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Comparison of valvar and right ventricular function following transcatheter and surgical pulmonary valve replacement

Wendy F. Li1, Heidi Pollard2, Mohsen Karimi3, Jeremy D. Asnes1, William E. Hellenbrand1, Veronika Shabanova4, Constance G. Weismann1,5
1 Department of Pediatrics, Division of Pediatric Cardiology, Yale University School of Medicine, New Haven, CT, USA
2 Pediatric Echocardiography Laboratory, Yale New Haven Children’s Hospital, New Haven, CT, USA
3 Department of Surgery, Division of Pediatric Cardiothoracic Surgery, Yale University School of Medicine, New Haven, CT, USA
4 Department of Pediatrics, Yale University School of Medicine, New Haven, CT, USA
5 Department of Pediatric Surgery, Division of Pediatric Cardiology, Pediatric Heart Center, Skåne Universitetssjukhus, Lund, Sweden
* Corresponding Author: Constance G. Weismann, MD, Pediatric Heart Center, Skåne Universitetssjukhus, Lasarettgatan 48, 22241 Lund, Sweden. Email:

Congenital Heart Disease 2018, 13(1), 140-146. https://doi.org/10.1111/chd.12544

Abstract

Objective: Trans-catheter (TC) pulmonary valve replacement (PVR) has become common practice for patients with right ventricular outflow tract obstruction (RVOTO) and/or pulmonic insufficiency (PI). Our aim was to compare PVR and right ventricular (RV) function of patients who received TC vs surgical PVR.
Design: Retrospective review of echocardiograms obtained at three time points: before, immediately after PVR, and most recent.
Patients: Sixty-two patients (median age 19 years, median follow-up 25 months) following TC (N = 32) or surgical (N = 30) PVR at Yale-New Haven Hospital were included.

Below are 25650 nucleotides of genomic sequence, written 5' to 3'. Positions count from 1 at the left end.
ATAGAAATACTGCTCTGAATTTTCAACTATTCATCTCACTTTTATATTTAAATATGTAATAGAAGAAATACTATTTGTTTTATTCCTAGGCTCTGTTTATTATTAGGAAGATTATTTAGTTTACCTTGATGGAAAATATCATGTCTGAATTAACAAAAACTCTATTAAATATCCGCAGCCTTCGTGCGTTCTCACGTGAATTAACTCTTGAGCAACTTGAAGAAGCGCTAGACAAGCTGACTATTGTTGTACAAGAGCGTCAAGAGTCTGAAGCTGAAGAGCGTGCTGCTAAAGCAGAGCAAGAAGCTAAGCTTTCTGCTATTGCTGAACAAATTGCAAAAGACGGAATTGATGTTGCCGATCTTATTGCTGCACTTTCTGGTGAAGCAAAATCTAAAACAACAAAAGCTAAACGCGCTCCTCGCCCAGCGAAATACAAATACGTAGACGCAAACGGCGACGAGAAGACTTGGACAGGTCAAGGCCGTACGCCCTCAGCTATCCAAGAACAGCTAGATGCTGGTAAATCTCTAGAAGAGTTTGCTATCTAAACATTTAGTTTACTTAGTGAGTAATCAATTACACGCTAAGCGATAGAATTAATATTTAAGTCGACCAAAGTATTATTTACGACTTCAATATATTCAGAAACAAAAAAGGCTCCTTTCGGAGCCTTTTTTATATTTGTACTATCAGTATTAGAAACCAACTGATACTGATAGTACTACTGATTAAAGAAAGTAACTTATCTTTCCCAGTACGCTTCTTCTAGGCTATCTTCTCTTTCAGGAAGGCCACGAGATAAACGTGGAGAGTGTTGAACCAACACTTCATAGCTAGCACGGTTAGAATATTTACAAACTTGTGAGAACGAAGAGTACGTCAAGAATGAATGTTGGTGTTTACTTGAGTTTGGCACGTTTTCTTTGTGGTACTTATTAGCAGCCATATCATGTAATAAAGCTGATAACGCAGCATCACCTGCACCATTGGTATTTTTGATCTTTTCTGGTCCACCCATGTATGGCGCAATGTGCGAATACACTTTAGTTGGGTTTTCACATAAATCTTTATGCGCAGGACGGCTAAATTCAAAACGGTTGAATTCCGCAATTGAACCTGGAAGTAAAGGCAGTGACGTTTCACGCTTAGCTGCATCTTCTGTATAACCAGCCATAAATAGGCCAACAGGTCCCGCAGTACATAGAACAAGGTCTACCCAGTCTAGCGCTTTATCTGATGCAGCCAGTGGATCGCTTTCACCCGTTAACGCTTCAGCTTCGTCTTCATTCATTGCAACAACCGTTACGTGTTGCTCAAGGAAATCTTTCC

Outcome Measures: Pulmonary valve and right ventricular function before, immediately after, and most recently after PVR.
Results: At baseline, the TC group had predominant RVOTO (74% vs 10%, P < .001), and moderate-severe PI was less common (61% vs 100%, P < .001). Immediate post-procedural PVR function was good throughout. At last follow-up, the TC group had preserved valve function, but the surgical group did not (moderate RVOTO: 6% vs 41%, P < .001; >mild PI: 0% vs 24%, P = .003). Patients younger than 17 years at surgical PVR had the highest risk of developing PVR dysfunction, while PVR function in follow-up was similar in adults. Looking at RV size and function, both groups had a decline in RV size following PVR. However, while RV function remained stable in the TC group, there was a transient postoperative decline in the surgical group.
Conclusions: TC PVR in patients age <17 years is associated with better PVR function in followup compared to surgical valves. There was a transient decline in RV function following surgical but not TC PVR. TC PVR should therefore be the first choice in children who are considered for PVR, whenever possible.

Keywords

echocardiography, melody valve, pulmonary valve replacement, right ventricular function, surgical, transcatheter

Cite This Article

Li, W. F., Pollard, H., Karimi, M., Asnes, J. D., Hellenbrand, W. E. et al. (2018). Comparison of valvar and right ventricular function following transcatheter and surgical pulmonary valve replacement. Congenital Heart Disease, 13(1), 140–146.



This work is licensed under a Creative Commons Attribution 4.0 International License , which permits unrestricted use, distribution, and reproduction in any medium, provided the original work is properly cited.
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